From GIS to Geomodel – A Friday North Sea wrap-upGeological cross sections of the Münsterland Basin, northern Germany, processed with GemGIS and visualized using PyVista. Map sources:

From GIS to Geomodel – A Friday North Sea wrap-up

The editor's stratigraphic pick - Henk brings you the highlights of this week’s North Sea subsurface news.

Aker BP announces small discovery in Norwegian Sea

Well 6607/12-4 was drilled to target Jurassic/Triassic reservoir rocks of the Garn, Ile, Tofte, Tilje and Åre Formations, but even though a 80 m gas column was found, reservoir quality disappointed and the total recoverable volume has now been estimated to be between 3.1 and 6.3 MMboe.

At the same time, the secondary target in the Lower Cretaceous Lange Formation proved oil, which made the operator decide to appraise the Lange Formation instead of the anticipated Jurassic reservoir through drilling sidetrack 6607/12-4A. As the oil found in the Lower Cretaceous may form the southern extension of the Cape Vulture discovery, the volumes are presented are limited by production licence 127 C boundary: between 6.3 and 17 MMboe recoverable.

From GIS to Geomodel

The Department of Computational Geoscience and Reservoir Engineering at RWTH Aachen University, Germany, have released a tool to link GIS systems to open-source geomodelling software GemPy. The aim of the so-called GemGIS software is to let the user create raw data in any GIS Software and preprocess the data for further usage in a geomodelling tool with GemGIS.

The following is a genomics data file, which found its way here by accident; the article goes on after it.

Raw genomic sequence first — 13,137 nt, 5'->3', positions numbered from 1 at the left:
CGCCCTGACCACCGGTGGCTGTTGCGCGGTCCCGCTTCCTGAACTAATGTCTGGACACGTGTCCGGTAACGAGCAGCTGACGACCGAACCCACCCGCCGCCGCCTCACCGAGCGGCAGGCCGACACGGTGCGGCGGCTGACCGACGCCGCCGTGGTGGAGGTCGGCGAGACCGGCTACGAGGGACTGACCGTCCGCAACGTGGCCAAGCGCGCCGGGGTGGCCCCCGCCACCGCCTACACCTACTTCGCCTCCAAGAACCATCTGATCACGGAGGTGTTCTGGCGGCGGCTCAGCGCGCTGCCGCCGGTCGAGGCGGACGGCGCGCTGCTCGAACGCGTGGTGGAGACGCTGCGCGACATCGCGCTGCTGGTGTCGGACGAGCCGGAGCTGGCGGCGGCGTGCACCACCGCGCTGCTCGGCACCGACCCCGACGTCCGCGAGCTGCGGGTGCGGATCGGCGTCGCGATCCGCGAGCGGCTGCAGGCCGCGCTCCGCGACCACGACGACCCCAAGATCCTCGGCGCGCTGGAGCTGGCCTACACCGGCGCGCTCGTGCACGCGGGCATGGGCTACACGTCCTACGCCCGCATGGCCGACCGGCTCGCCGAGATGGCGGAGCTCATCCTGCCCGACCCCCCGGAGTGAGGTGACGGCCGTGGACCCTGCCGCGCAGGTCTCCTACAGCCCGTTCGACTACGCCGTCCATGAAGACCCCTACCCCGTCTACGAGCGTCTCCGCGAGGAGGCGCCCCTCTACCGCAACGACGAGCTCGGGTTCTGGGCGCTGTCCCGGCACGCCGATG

This will facilitate Earth Scientists who are new to the world of geomodelling to create subsurface models with the data they are used to work with. The package handles different types of vector data, raster data, data obtained from online services (WMS, WCS, WFS) commonly used among different earth science disciplines.

GemGIS is not reinventing the wheel but utilizes the already existing functionality of packages like GeoPandas, rasterio, shapely, PyVista and others to make it easier to work with geological data within a programming environment. Last but not least, GemGIS is providing 3D visualization of for instance geological cross sections/seismic data (see feature image), borehole data, map data sets and many more powered by PyVista.

Do you work from home and you are working in the UK Energy industry? Take part in a survey!

The Covid-19 pandemic has had a huge impact on the way we live and work. More people than ever before are having to work from home on a regular basis to protect themselves and others from the spread of the virus. This moment in time offers a unique opportunity to explore the experience of working from home and consider how the well-being of people, specifically in terms of flourishing, might be impacted by the use of information and communications technology (ICT).

Susan Brimmer from Aberdeen University is dedicating her PhD research to this and her work would greatly benefit from the input of as many people working in the UK energy industry as possible. So if you are, and you would have normally worked in an office environment before Covid-19, you are invited to participate in this short survey to examine your experience of how, if at all, ICT supports you to flourish while working from home.

Licensing Round for mineral exploration Norway